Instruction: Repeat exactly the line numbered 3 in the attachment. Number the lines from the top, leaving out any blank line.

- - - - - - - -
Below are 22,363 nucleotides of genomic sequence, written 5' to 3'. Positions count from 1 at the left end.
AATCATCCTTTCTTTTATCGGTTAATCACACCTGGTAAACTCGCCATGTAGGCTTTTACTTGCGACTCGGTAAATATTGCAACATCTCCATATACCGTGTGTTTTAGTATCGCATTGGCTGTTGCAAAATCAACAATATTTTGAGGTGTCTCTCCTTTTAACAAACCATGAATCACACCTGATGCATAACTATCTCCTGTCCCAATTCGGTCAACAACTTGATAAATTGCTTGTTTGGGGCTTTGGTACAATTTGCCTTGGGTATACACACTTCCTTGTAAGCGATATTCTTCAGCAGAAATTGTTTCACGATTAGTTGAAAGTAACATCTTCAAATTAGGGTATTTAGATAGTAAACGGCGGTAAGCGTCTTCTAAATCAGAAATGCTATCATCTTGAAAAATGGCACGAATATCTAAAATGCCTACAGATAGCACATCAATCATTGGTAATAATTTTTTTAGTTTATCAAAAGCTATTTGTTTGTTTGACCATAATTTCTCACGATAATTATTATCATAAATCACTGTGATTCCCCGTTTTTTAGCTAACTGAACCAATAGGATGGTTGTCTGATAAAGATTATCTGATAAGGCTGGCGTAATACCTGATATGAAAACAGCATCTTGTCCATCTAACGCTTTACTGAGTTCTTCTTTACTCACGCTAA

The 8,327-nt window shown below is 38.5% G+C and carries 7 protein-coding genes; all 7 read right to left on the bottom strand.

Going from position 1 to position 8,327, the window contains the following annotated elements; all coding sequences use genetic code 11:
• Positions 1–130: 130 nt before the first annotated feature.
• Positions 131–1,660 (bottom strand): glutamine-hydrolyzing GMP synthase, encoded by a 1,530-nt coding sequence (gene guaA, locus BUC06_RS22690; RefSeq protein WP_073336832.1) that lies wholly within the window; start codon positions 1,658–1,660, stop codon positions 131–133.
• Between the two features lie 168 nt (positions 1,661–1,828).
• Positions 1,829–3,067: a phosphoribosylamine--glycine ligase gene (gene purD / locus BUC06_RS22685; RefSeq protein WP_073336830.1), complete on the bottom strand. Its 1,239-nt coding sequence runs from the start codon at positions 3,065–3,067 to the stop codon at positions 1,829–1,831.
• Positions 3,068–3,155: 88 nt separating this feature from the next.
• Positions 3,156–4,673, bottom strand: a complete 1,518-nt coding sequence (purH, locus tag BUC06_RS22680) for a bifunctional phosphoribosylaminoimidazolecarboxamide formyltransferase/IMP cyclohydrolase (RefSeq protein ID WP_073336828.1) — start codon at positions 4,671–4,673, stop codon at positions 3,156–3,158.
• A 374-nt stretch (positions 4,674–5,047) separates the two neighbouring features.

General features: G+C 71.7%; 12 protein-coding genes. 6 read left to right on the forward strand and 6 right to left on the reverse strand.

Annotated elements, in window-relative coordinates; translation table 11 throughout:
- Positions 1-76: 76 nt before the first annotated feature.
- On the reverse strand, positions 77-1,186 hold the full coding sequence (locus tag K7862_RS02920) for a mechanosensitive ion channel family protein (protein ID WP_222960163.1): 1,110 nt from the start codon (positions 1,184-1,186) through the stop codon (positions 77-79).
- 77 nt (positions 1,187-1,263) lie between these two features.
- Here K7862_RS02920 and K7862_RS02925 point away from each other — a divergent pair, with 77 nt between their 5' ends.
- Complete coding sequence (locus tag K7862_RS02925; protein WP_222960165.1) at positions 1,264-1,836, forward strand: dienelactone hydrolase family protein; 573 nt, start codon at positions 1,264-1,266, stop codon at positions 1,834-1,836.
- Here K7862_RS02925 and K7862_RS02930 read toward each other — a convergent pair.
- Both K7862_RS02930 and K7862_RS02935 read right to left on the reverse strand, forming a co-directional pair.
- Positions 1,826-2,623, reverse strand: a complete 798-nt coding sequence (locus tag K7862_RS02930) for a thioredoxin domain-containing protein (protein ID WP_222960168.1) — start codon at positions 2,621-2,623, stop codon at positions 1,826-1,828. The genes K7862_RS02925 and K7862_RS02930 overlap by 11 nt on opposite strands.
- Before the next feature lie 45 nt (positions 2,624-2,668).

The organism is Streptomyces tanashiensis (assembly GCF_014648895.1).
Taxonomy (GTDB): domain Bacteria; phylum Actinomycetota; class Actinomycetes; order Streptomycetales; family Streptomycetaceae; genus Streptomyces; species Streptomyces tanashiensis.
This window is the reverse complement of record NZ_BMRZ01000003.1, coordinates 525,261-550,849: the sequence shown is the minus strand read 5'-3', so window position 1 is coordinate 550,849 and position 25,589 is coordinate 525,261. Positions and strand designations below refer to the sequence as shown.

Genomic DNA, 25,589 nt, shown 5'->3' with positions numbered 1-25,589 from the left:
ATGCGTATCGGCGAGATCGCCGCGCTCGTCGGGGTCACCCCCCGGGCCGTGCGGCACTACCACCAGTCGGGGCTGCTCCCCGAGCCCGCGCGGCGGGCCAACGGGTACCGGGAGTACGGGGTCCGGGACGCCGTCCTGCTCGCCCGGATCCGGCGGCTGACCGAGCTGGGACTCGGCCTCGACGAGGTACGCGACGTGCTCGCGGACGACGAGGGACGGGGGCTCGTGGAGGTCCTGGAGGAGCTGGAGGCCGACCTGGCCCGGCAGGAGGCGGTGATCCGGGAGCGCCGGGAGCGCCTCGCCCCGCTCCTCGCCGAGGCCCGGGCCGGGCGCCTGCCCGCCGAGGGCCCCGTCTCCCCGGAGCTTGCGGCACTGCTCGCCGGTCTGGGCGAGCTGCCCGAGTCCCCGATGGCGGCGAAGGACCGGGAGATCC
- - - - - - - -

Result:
The 8,327-nt window shown below is 38.5% G+C and carries 7 protein-coding genes; all 7 read right to left on the bottom strand.